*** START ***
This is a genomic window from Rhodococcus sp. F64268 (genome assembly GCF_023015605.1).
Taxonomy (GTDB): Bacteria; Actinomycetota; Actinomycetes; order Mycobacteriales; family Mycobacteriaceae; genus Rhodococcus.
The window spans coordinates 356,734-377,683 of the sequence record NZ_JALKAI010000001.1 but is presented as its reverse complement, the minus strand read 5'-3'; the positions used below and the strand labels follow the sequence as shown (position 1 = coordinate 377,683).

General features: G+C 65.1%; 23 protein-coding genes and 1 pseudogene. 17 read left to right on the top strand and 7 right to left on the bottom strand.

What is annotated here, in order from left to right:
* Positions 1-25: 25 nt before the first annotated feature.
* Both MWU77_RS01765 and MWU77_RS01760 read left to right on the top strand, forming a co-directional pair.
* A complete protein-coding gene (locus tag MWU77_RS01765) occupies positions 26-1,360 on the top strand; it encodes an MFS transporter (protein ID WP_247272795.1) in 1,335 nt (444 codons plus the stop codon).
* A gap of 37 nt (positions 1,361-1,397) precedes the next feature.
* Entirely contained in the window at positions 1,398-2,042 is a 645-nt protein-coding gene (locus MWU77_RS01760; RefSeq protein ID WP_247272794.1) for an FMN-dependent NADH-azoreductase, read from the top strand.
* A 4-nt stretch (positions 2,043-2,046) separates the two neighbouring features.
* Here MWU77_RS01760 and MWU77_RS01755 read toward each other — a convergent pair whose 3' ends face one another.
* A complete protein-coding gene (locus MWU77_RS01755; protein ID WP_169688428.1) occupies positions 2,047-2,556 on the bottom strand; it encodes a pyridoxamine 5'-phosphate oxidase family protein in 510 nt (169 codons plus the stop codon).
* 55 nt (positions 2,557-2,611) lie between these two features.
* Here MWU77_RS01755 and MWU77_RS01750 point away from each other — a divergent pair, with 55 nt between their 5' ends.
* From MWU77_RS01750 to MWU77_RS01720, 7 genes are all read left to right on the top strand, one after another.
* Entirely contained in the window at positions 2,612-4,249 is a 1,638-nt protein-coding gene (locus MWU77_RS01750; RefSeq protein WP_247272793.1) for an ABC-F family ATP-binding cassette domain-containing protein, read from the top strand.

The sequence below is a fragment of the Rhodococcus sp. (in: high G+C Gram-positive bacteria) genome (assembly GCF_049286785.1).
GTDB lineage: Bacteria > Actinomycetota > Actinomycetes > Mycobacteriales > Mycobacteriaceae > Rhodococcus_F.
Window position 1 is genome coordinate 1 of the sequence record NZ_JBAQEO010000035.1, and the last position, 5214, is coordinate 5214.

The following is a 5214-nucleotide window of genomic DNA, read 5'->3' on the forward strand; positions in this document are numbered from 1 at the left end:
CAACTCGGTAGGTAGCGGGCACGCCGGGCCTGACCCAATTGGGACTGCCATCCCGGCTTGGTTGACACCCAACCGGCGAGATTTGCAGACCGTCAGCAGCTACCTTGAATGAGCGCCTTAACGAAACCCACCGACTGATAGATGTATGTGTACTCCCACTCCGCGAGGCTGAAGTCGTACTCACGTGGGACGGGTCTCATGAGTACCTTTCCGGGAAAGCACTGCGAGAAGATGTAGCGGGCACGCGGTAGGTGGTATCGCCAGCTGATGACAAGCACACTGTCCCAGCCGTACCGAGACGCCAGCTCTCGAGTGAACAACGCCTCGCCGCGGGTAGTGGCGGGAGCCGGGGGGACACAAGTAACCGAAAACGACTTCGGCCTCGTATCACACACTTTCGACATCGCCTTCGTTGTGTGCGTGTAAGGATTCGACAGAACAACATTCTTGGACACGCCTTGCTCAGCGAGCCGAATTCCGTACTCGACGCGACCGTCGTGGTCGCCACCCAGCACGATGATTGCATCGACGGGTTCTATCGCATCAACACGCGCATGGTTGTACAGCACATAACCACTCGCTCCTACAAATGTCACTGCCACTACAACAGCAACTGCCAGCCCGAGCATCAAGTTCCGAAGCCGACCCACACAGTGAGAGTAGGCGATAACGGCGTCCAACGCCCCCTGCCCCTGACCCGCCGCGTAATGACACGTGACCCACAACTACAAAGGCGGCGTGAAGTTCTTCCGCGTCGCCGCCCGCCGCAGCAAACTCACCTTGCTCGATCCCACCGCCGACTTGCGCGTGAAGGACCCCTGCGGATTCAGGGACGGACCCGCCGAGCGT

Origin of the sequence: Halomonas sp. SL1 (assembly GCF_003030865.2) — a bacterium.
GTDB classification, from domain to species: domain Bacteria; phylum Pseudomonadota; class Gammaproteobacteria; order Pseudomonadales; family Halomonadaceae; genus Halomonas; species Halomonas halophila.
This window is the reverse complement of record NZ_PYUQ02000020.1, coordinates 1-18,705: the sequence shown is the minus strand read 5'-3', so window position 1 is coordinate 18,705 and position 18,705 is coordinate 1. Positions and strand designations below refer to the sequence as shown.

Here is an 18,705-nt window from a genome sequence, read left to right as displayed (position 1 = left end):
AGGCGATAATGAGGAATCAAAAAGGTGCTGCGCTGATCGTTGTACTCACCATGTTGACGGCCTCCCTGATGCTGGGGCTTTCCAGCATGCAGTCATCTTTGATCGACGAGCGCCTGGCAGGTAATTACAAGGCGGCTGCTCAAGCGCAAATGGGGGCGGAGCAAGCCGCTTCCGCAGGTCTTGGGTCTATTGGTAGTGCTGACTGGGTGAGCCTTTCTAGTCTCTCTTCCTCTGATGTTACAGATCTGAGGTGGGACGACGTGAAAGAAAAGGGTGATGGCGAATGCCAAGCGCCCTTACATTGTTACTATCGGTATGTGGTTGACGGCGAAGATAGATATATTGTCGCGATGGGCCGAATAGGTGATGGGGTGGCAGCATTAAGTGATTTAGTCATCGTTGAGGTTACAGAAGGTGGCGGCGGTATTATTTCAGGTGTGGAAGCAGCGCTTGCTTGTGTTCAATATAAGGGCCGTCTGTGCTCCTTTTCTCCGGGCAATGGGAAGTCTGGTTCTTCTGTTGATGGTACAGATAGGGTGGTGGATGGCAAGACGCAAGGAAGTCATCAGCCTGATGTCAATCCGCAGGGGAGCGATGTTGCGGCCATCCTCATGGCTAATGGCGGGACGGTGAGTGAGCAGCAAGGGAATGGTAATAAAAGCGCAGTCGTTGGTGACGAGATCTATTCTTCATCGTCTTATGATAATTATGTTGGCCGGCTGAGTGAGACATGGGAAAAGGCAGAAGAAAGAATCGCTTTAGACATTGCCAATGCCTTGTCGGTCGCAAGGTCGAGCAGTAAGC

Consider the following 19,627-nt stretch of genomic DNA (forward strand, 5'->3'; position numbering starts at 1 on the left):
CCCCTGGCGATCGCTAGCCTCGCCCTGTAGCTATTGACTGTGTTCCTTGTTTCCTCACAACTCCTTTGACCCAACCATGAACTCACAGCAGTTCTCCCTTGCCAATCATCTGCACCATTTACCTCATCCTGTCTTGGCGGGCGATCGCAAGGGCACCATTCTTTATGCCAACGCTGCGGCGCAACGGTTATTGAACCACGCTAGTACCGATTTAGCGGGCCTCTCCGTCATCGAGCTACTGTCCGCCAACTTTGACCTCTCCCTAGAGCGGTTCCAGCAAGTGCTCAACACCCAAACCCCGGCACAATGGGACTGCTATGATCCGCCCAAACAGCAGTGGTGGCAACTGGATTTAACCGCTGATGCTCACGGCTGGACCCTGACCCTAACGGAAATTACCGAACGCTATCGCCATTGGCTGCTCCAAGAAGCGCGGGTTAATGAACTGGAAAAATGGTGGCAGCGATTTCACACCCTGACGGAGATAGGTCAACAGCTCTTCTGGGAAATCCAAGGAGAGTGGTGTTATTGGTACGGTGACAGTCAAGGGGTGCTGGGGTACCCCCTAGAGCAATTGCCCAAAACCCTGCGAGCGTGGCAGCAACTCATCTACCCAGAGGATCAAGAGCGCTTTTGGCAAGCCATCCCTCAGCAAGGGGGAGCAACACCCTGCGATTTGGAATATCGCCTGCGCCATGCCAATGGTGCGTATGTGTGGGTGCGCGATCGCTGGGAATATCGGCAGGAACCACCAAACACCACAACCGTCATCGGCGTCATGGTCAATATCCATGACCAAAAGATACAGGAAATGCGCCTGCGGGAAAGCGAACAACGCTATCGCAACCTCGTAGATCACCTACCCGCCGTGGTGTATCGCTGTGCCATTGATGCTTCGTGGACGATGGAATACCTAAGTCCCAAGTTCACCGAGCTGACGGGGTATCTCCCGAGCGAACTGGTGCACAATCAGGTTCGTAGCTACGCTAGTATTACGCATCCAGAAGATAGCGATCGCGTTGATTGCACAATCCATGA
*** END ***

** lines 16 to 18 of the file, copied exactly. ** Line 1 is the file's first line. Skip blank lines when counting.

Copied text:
* From MWU77_RS01750 to MWU77_RS01720, 7 genes are all read left to right on the top strand, one after another.
* Entirely contained in the window at positions 2,612-4,249 is a 1,638-nt protein-coding gene (locus MWU77_RS01750; RefSeq protein WP_247272793.1) for an ABC-F family ATP-binding cassette domain-containing protein, read from the top strand.

The sequence below is a fragment of the Rhodococcus sp. (in: high G+C Gram-positive bacteria) genome (assembly GCF_049286785.1).